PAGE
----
But it was nowhere near enough. Real Gross Domestic Product (GDP) per adult – which was 39 per cent below its expected level in 1933, the worst year of the Depression and the year that New Deal policies began – remained 27 per cent below trend in 1939. Unemployment during the Thirties was above 20 per cent for four consecutive years, and was more than 10 per cent for 10 consecutive years. Historian Nelson Lichtenstein, who is sympathetic to FDR, admits that the economic crisis ended not because of the New Deal, but because of the war. ‘It really could be argued that the Second World War, which ultimately lowered unemployment and increased GNP through weapons production, really played a much bigger role.’
Moreover, its aim was not reform, but to conserve America. Though the New Deal’s Federal Arts Project sought to establish ‘in some ways a new base of American life’, as Harry Hopkins put it, many looked to the past for inspiration. During the 1930s, the cowboy became the iconic American archetype, harking back to a rugged, Anglo-Saxon America of the frontier in the 19th century.
Roosevelt sought to conserve a mythical racial past, before people of different ethnic and racial backgrounds rubbed elbows in large urban areas. The newly defined American art included very few representations of blacks or recent immigrants, and American music drew a heavy line between ‘black’ and American folk music, despite blues and hillbilly music (later country and western) having similar roots. FDR strengthened racial homogeneity by supporting Filipino independence so that Filipinos, like all other Asians, could be deemed racially unsuitable for American citizenship. The Home Owners’ Loan Corporation, introduced in 1933, enforced racially segregated neighbourhoods by refusing to allow mortgages for blacks to live in ‘white’ areas.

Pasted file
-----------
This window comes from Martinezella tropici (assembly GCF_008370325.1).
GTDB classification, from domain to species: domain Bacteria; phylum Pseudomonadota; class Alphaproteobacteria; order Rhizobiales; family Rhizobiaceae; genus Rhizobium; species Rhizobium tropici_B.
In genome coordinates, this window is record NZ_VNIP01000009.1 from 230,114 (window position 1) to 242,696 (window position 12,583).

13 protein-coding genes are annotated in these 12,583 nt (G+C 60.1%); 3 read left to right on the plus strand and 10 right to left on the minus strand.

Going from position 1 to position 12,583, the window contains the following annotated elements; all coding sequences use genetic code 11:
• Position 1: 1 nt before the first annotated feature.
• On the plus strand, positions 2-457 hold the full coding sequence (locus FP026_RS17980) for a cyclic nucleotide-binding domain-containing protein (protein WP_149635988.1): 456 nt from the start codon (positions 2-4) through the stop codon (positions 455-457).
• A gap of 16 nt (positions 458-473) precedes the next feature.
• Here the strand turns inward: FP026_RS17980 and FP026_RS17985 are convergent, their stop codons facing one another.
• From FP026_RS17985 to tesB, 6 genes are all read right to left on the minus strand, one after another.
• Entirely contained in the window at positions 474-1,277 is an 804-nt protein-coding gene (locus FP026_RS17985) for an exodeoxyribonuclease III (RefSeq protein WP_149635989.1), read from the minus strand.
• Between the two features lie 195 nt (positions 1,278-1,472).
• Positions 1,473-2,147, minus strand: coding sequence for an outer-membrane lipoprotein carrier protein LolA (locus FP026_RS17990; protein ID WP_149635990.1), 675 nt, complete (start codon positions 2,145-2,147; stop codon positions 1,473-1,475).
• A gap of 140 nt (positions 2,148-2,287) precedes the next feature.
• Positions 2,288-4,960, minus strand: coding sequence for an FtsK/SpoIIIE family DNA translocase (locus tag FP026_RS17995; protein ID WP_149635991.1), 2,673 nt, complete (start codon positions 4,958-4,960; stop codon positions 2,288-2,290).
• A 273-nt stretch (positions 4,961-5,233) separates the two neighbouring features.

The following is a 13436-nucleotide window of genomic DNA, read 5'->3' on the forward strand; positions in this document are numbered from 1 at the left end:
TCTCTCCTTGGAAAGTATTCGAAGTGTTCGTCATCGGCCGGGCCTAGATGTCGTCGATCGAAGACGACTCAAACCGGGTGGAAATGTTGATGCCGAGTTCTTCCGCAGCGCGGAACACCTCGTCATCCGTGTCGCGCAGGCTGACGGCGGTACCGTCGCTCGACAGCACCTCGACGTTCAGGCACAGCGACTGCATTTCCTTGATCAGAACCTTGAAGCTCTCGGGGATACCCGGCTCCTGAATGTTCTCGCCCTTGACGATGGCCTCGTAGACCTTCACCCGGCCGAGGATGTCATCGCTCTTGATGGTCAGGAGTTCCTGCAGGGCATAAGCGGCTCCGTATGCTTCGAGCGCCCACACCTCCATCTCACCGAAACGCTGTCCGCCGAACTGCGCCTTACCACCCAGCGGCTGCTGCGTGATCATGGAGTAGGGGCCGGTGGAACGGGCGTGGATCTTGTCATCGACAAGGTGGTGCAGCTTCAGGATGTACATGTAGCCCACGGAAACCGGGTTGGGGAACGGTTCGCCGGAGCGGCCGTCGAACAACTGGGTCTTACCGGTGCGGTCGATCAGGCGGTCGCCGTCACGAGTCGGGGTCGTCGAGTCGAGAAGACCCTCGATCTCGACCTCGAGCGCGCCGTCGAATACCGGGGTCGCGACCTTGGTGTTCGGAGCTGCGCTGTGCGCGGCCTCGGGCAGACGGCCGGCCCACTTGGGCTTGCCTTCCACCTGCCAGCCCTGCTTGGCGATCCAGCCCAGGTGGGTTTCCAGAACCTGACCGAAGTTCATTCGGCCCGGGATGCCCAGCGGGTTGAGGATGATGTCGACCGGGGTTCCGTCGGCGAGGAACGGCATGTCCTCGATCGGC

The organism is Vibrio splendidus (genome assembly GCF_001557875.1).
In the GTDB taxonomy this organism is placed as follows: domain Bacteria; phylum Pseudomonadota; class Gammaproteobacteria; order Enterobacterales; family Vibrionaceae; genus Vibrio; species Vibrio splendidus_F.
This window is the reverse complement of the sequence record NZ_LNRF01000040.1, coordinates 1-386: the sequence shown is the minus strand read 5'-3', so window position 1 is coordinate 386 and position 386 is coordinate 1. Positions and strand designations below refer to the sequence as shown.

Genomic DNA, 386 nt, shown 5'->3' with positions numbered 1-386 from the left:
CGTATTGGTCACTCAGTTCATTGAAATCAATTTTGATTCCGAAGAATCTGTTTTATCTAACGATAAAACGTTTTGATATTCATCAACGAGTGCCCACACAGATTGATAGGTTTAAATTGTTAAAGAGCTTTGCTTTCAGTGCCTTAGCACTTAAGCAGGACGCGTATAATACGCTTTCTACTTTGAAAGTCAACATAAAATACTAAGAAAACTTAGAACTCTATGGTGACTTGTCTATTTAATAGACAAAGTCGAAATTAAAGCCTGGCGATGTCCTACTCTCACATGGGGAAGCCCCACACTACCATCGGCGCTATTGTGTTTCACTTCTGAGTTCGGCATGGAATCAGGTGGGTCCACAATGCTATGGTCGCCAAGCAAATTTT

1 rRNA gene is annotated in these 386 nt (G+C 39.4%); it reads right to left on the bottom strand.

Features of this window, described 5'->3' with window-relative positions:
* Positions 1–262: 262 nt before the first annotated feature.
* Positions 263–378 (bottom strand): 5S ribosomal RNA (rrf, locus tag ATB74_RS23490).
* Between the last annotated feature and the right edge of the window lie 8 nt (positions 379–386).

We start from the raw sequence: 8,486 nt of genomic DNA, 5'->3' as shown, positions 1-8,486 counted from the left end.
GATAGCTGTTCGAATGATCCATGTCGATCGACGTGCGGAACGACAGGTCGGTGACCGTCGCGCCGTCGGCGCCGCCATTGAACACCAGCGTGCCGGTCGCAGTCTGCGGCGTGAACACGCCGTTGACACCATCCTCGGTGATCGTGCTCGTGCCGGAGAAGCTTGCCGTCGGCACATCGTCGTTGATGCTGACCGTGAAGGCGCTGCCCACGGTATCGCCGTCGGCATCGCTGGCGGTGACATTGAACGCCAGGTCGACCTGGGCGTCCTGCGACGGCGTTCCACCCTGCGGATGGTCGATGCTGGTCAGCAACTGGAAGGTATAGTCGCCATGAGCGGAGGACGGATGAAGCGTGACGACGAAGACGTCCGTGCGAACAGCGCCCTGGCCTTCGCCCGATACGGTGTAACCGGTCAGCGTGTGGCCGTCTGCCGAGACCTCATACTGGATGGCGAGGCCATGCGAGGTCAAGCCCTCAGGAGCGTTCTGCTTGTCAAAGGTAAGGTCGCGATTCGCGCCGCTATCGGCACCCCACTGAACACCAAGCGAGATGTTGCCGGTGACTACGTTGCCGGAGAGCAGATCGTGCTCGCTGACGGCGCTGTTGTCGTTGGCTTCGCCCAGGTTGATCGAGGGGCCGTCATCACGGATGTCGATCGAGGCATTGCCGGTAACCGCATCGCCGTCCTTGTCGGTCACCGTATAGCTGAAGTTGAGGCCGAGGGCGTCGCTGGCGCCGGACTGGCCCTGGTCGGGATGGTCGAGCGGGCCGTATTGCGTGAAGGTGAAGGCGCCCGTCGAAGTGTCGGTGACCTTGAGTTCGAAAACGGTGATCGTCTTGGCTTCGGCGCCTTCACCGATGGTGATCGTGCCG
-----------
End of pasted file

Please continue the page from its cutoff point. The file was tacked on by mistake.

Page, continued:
Despite being accused of being a ‘communist’ for recognising unions, FDR sided with employers in every dispute. Social security undoubtedly helped many Americans in dire need. But as recently as 1924, the American Federation of Labor had fought proposals to nationalise social security, precisely because it undermined the power of unions who then provided it.
The government’s involvement in culture also made it far more conservative. Songs like ‘Cocaine Lil’, ‘Dead Drunk Blues’, ‘There’s Many a Man Killed on the Railroad’ and others were removed from songbooks during the decade as wholesome songs about health and home were promoted. The Public Works of Art Project (PWAP) discouraged art that was abstract, controversial or swayed by ‘foreign’ influences. Edward Rowan, who was an assistant director of the project, argued that while government artists should be given ‘the utmost freedom of expression… any artist who paints a nude for the Public Works of Art Project should have his head examined’.
None of this is to say that the radical changes of the New Deal should not be considered. But we should not pursue a top-down project like the New Deal. As historian Eric Rauchway notes: ‘We might also learn from the New Deal’s deficiencies. We should be bold, going bigger sooner and erring on the side of too much rather than too little, and uncompromising in seeking equity.’ Only by involving people in the solutions will we be able to come out of the coming depression stronger than when we went in. Let’s not squander the opportunity.
Kevin Yuill teaches American studies at the University of Sunderland.
Picture by: Getty.